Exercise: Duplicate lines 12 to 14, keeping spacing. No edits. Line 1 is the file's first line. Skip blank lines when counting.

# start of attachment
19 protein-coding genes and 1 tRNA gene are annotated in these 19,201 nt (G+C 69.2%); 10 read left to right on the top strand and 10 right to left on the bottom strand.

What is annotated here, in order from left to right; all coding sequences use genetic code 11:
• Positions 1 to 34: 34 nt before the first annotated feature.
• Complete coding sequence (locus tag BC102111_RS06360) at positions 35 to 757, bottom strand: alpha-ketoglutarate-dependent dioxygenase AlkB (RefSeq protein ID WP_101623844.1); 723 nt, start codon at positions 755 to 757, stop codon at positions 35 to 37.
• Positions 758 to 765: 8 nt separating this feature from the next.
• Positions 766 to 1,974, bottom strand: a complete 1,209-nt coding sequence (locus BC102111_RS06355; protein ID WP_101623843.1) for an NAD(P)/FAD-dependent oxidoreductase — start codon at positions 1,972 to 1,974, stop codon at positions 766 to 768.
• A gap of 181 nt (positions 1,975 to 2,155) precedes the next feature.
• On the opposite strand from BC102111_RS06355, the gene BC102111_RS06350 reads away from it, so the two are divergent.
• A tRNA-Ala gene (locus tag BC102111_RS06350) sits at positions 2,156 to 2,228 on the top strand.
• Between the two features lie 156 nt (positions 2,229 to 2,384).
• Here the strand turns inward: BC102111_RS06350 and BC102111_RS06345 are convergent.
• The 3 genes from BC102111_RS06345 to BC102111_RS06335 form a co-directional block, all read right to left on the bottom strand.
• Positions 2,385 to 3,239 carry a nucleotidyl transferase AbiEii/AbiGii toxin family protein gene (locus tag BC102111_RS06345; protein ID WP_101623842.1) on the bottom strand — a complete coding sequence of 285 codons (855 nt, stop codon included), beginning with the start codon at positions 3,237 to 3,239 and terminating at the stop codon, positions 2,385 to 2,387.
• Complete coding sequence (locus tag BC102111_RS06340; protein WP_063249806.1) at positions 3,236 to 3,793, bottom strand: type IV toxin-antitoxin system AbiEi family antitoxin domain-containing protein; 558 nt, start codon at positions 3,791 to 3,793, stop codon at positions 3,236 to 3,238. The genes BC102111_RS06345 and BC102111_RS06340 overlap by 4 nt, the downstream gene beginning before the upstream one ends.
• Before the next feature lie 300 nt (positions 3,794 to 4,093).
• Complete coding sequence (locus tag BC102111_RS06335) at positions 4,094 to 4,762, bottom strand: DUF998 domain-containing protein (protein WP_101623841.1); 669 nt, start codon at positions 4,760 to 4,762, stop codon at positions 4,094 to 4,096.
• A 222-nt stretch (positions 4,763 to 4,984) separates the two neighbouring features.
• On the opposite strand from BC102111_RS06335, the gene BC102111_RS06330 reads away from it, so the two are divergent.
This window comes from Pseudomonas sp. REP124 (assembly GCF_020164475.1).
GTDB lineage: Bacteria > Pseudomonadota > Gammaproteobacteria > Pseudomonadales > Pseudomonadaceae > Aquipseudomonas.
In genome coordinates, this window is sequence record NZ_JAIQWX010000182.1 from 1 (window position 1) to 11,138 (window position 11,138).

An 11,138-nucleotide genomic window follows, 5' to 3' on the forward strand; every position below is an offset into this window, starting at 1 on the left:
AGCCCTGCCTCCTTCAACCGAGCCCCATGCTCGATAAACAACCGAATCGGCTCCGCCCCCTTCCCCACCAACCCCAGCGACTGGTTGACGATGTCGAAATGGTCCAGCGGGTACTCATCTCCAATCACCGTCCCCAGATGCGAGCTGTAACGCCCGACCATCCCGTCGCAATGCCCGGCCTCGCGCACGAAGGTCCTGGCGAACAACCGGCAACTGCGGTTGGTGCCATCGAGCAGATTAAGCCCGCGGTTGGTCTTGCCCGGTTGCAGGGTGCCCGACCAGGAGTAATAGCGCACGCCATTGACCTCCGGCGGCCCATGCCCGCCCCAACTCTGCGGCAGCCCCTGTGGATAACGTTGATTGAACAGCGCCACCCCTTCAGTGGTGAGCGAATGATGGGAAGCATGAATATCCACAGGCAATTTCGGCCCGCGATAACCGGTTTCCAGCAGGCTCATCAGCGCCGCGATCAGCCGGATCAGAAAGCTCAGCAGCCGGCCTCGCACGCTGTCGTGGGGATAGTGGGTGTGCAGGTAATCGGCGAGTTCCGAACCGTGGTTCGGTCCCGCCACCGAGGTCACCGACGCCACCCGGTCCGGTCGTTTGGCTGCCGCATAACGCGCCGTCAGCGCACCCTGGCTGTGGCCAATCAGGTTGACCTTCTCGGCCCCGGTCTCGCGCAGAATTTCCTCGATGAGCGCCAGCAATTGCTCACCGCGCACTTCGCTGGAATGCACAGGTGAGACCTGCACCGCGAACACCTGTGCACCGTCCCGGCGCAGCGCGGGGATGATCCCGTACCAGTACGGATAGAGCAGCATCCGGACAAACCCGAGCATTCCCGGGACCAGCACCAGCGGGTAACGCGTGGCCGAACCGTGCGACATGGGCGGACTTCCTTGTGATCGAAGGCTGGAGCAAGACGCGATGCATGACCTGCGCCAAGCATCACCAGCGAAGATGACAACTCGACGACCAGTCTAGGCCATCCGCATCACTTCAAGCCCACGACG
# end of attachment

• The 3 genes from BC102111_RS06345 to BC102111_RS06335 form a co-directional block, all read right to left on the bottom strand.
• Positions 2,385 to 3,239 carry a nucleotidyl transferase AbiEii/AbiGii toxin family protein gene (locus tag BC102111_RS06345; protein ID WP_101623842.1) on the bottom strand — a complete coding sequence of 285 codons (855 nt, stop codon included), beginning with the start codon at positions 3,237 to 3,239 and terminating at the stop codon, positions 2,385 to 2,387.
• Complete coding sequence (locus tag BC102111_RS06340; protein WP_063249806.1) at positions 3,236 to 3,793, bottom strand: type IV toxin-antitoxin system AbiEi family antitoxin domain-containing protein; 558 nt, start codon at positions 3,791 to 3,793, stop codon at positions 3,236 to 3,238. The genes BC102111_RS06345 and BC102111_RS06340 overlap by 4 nt, the downstream gene beginning before the upstream one ends.